An Ohio woman who was shot in the face by her husband has become the recipient of the first U.S. face transplant.
Now she's going public and wants to tell her story.
Connie Culp was disfigured and blind after getting shot in an attempted murder-suicide in September 2004. The shot shattered her jaw, cheek and nose.
Culp's husband, Thomas, shot her from 8 feet way, then turned the gun on himself. Both survived. He was later sentenced to seven years in prison.
A team of doctors and surgeons at the Cleveland Clinic performed the transplant Dec. 10.
Clinic officials said it was largest, most complex surgery of its kind.
In the 22-hour procedure, surgeons transplanted 80 percent of Culp's face, essentially replacing everything, except for her upper eyelids, forehead, lower lip and chin.
Culp first went to the Cleveland Clinic four years ago after the shooting. She was identified as a possible face transplant recipient, but neither wasn't ready yet for the procedure, clinic officials said.
Doctors said Culp bares no resemblance to her donor. She is very thankful to the donor and to the doctors.
"Well, you all want to focus on me. I think it's real important that you focus on the donor family that made it so I can have this Christmas present, I guess I should say," Culp said.
She can now taste and smell.
Culp still has excess skin that will need to be removed within the next year. The Clinic said it will take two years for her to look normal again.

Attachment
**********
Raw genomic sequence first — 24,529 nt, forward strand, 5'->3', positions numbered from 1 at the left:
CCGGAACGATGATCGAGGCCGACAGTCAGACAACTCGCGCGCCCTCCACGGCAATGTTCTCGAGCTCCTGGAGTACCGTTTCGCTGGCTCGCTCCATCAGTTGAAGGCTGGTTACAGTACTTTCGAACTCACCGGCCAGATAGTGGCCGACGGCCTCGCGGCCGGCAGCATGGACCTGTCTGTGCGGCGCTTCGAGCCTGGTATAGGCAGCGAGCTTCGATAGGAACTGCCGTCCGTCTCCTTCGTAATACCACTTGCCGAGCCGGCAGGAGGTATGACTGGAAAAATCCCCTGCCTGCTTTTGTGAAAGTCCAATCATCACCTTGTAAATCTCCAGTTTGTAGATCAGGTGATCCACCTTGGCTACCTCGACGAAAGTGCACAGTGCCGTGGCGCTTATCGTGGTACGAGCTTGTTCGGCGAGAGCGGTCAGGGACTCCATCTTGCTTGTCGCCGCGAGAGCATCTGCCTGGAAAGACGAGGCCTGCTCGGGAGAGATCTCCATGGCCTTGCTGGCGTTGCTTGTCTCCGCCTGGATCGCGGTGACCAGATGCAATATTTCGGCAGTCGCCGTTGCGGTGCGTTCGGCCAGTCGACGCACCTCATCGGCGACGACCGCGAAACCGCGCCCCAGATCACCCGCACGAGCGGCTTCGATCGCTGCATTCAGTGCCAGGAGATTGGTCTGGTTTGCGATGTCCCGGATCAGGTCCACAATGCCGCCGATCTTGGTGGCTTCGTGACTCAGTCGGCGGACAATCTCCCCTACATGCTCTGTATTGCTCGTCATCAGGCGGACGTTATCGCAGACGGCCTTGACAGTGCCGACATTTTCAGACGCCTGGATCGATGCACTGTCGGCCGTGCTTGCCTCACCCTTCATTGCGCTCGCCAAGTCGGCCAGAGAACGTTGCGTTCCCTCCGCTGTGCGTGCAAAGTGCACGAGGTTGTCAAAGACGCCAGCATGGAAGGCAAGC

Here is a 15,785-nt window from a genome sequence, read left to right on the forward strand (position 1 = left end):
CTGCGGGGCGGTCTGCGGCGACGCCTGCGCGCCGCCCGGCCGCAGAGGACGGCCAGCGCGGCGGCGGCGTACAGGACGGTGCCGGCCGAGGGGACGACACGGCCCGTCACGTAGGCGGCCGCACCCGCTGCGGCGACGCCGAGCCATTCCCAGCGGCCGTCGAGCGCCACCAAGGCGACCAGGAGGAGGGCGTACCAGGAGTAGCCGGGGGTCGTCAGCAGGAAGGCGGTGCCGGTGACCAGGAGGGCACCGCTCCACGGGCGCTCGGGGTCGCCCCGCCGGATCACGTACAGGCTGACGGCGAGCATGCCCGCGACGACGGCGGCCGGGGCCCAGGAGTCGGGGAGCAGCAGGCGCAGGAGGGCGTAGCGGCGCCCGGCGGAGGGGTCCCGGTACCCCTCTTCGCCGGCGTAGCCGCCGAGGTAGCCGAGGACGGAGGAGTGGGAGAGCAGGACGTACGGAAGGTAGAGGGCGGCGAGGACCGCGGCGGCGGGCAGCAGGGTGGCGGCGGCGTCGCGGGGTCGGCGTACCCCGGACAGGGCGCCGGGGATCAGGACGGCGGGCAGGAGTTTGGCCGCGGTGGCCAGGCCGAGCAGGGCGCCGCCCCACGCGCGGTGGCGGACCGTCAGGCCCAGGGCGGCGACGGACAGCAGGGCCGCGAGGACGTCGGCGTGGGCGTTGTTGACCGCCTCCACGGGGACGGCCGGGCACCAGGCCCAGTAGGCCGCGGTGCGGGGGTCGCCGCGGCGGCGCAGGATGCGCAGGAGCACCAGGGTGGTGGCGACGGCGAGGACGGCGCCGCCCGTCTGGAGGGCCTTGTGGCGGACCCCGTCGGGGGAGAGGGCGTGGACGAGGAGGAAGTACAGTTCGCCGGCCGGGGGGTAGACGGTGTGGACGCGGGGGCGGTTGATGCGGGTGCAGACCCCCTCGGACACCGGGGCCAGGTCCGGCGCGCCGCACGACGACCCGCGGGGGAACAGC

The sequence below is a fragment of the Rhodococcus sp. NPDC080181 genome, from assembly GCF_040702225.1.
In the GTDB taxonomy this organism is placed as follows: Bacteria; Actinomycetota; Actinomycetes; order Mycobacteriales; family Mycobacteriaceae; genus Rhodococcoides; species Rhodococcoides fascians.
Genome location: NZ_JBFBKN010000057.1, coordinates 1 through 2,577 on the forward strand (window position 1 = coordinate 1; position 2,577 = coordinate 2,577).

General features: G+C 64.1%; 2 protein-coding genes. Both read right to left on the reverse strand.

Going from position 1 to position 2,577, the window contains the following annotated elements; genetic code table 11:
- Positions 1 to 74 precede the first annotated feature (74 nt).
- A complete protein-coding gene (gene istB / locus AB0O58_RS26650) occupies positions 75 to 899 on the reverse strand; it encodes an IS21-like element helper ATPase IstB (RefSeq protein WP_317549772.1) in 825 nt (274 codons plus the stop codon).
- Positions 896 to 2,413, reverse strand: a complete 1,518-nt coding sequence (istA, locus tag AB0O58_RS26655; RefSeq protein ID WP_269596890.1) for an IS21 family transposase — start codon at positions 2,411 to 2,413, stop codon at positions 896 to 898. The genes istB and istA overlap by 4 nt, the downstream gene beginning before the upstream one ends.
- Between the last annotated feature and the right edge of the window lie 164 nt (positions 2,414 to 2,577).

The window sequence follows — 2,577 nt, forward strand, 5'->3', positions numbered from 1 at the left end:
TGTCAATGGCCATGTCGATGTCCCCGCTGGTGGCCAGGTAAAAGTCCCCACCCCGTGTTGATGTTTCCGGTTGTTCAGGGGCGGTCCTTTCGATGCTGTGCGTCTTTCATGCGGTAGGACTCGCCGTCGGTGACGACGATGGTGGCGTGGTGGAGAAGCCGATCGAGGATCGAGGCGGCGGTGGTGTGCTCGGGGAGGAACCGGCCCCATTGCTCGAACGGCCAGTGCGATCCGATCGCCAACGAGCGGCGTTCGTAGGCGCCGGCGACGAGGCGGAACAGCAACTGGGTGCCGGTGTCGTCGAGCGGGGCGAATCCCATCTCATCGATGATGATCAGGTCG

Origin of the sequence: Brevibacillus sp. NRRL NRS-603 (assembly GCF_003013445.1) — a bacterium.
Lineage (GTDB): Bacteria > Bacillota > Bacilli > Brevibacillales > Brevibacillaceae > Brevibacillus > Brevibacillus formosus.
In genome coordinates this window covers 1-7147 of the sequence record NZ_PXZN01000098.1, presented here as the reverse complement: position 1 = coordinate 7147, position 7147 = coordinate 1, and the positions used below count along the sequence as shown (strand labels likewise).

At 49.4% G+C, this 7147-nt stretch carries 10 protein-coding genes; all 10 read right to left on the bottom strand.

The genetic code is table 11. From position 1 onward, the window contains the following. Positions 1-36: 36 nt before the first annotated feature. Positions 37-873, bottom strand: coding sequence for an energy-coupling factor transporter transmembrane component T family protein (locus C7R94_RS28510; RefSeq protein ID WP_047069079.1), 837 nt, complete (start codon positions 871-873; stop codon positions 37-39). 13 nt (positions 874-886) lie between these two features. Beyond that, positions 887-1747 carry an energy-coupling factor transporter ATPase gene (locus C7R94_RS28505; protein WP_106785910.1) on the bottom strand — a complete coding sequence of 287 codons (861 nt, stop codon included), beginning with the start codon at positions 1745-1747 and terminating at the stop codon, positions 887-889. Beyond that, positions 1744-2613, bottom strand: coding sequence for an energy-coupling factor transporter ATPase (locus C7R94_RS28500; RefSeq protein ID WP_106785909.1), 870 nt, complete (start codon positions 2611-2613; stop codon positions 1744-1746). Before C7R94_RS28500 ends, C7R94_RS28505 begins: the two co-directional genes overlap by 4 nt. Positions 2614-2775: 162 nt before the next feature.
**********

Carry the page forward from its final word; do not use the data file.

"I want just to emphasize that face transplantation was the first step to restore all her functions. She will still have the procedures where the excess of the skin will be removed, but we are waiting for regeneration," said Dr. Maria Siemionow, the clinic's director of Plastic Surgery Research and Head of Microsurgery Training.
Culp said she wanted the transplant because she was tired of people pointing at her and laughing at her.
"You never know what might happen to you. You might get in a car wreck and think of me one day. So don't judge people who don't look the same as you do. You never know that it might all be taken away," Culp said.
Surgeons integrated different functional components such as the nose and lower eyelids, as well as different tissue types, including skin, muscles, bony structures, arteries, veins and nerves.
The Cleveland Clinic said it is overwhelmed at the success of the transplant.
The transplant team was led by Siemionow, who received worldwide attention in November 2004, when the Clinic's Institutional Review Board announced that face transplantation is both ethical and possible by approving the first protocol for the surgery.
"As a physician, one of the most rewarding things we can do is to restore the quality of life to a patient," said Siemionow. "Patients with facial disfigurement have very difficult challenges in society.
We hope that one day we may be able to help the tens of thousands of patients who are quietly suffering."
Siemionow said Culp is full of joy and joking.
"She's joking even in this emotional moment and she's very committed. She's committed not only to the fact that she needs to take medications for life and be very careful about potential signs of rejection if they ever happen, but also she's committed to help others who have a similar deformity or specifically she's very committed to actually go and talk about the children how guns are important to understand what they can do," said Siemionow.
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